Women’s water polo looks for leadership among young squad

Media Credit: Graeme Sloan | Contributing Photo Editor

Sophomore utility player Alana Ponce takes a shot during a women's water polo practice Wednesday.

Women’s water polo has its smallest roster since 2010 and does not have a senior on the team for the first time in more than 16 years.

With 13 players rostered, including eight freshmen and sophomores, the Colonials will look to the team’s five juniors to step in and make up the leadership mantle for the young squad.

Head coach Barry King, who is entering his second season with the Colonials, said the search for a leader who will aid in the development of the team’s eight underclassmen is “wide open.”

“There are certain individuals that people gravitate to in our group, maybe based on what they showed last year and their understanding of what I want from leaders in the group,” he said. “But that’s going to be a discovery process almost as much as finding ways to win here.”

The Colonials ended last season with a 14-16 record, their highest winning percentage since the 2013 season when the team went 17-17. The team was the sixth seed in the Collegiate Water Polo Association Championship and ended the tournament with a 1-3 record in the postseason.

Sophomore utility player Alana Ponce, who led the team with 65 goals last season and was selected to the All-Collegiate Water Polo Association Second Team, is among the three returning Colonials who totaled 20 goals or more last year. The other two players include sophomore utility player Jaleh Moaddeli, who totaled 22 goals, and junior utility player Ally Jochim, who had 25 goals.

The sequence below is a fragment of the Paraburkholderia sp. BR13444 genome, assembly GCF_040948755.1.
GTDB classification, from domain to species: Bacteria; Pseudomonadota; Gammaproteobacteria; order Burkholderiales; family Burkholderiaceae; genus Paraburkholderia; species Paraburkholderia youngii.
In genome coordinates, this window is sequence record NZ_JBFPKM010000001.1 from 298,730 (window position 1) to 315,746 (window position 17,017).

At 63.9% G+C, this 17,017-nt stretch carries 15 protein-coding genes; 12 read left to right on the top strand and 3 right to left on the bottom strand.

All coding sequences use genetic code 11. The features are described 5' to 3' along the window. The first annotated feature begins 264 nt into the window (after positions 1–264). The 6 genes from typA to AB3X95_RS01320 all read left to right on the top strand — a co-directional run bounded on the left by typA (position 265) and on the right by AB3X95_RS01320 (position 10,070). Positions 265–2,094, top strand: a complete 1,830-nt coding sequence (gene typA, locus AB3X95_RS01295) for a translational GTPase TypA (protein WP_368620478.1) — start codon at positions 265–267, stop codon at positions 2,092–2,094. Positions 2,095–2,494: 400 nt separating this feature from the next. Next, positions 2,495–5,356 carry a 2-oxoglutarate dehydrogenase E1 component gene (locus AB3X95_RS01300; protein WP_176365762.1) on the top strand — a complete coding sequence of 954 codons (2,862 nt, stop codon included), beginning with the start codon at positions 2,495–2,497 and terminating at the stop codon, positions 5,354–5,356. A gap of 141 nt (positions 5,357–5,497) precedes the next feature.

The team’s sole goalkeeper Samantha Runyon, who recorded a team-high 145 saves last season with a 41.9 save percentage, is also among GW’s juniors.

Ponce said the Colonials will use their smaller roster size as motivation throughout the season both in practice and games.

“We are going to go into each game knowing that it’s going to be a battle and that we won’t have an easy way out but we’re going use that to fuel our fire,” she said.

The Colonials have been working to create a more aggressive offense that scores more effectively in the pool, King said, while simultaneously building up the overall confidence of the team’s younger players.

GW lost key players and experience in utility player Scarlett Hallahan and attacker Jacqueline Bywater, who combined for 70 of the team’s total goals last season before graduating. As freshmen, the duo turned in 81 and 82 goals, respectively.

Now the Colonials will be turning to their newest additions and sophomore returners to step up in goal production.

“A lot of our people come from programs where they may not have been the go-to person, so their socialization is more about sharing the ball and giving it to someone else to finish,” hKing said. “The next few weeks we’re going to see more and more where defenses are designed to stop Alana or are designed to stop Ally, and more and more people need to know when it’s their turn to finish.”

Freshman attacker Hayden Carlson said she is looking forward to getting a chance to contribute to play right out of the gate this season.

“We’re a very small roster this year, so just having another person on the bench or another person in the pool is definitely going to help contribute to our ability to play longer and harder,” she said.

King said women’s water polo will earn more wins if they are continuously striving to improve instead of focusing on each win or loss.

“If you’re focused on the stuff you can control – which is getting better, getting more fit, making the next play because you’re improving your skill set every time you touch the water – then you won’t experience those plateaus,” King said. “You’ll keep climbing that ladder.”

The Colonials begin their season on the road at the Princeton Invitational Saturday at 1 p.m. against St. Francis Brooklyn.

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